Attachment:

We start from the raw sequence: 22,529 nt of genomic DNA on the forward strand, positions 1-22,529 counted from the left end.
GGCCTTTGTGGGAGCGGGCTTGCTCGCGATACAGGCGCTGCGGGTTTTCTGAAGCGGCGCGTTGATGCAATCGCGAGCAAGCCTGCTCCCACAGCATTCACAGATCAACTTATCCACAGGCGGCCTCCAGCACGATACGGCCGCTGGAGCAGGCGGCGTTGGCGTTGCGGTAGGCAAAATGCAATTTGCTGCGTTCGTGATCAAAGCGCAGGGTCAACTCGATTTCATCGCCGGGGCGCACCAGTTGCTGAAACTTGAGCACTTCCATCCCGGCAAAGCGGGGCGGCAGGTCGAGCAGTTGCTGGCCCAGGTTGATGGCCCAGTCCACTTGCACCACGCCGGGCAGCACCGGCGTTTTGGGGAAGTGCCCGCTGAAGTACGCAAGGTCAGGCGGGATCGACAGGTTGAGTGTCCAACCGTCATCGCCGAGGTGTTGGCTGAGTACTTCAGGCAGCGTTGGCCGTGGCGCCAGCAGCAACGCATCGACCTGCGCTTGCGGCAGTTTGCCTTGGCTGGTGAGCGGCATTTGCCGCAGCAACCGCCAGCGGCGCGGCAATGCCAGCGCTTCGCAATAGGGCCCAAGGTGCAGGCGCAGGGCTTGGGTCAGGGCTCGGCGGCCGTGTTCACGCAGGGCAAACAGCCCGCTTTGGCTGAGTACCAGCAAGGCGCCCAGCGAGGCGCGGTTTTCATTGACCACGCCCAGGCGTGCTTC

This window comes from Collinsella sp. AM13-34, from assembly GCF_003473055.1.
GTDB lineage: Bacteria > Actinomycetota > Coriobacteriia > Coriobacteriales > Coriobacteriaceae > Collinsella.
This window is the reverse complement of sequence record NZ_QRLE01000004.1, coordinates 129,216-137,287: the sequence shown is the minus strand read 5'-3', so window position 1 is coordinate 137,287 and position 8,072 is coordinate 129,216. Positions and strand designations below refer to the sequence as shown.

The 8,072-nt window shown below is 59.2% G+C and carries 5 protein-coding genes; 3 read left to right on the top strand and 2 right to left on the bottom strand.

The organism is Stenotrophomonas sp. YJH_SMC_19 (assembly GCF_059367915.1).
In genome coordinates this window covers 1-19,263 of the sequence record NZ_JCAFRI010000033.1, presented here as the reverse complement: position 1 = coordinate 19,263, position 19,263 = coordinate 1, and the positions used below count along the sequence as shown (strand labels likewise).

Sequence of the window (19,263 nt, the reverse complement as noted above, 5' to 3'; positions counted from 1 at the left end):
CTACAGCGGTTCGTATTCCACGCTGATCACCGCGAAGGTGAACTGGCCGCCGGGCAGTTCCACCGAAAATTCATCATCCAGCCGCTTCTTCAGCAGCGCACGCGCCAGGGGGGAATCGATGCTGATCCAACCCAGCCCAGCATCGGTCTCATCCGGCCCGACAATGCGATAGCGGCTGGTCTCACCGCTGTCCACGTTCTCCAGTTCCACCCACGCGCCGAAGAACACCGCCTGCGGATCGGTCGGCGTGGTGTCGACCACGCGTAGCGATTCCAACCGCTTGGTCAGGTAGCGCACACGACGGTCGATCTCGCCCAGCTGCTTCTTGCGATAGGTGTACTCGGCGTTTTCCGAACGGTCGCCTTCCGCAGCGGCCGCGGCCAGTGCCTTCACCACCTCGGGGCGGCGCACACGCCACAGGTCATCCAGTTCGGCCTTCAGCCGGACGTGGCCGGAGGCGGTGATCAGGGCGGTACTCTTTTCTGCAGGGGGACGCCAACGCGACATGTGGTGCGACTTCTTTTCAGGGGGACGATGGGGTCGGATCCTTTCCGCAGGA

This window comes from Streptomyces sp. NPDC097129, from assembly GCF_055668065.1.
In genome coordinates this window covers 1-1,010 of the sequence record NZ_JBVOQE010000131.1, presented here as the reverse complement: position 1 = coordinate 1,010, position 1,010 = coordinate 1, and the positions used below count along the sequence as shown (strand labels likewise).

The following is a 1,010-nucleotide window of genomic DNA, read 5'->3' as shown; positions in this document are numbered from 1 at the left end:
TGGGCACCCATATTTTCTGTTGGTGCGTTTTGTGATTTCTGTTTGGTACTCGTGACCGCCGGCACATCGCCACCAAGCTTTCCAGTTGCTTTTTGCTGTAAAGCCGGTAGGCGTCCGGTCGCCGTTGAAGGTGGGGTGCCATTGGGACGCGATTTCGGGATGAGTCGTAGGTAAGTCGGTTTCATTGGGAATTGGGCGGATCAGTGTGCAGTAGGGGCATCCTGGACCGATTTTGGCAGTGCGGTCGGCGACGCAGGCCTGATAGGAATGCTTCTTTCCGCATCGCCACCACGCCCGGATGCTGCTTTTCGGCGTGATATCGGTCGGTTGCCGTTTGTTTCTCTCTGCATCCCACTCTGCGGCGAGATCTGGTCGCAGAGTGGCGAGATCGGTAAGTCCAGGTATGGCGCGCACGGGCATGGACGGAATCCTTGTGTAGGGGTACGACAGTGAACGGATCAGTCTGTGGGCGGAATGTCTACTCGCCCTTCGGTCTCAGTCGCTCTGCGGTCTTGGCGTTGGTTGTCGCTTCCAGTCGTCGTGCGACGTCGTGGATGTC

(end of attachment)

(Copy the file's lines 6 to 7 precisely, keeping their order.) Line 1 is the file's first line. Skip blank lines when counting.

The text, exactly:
The 8,072-nt window shown below is 59.2% G+C and carries 5 protein-coding genes; 3 read left to right on the top strand and 2 right to left on the bottom strand.

The organism is Stenotrophomonas sp. YJH_SMC_19 (assembly GCF_059367915.1).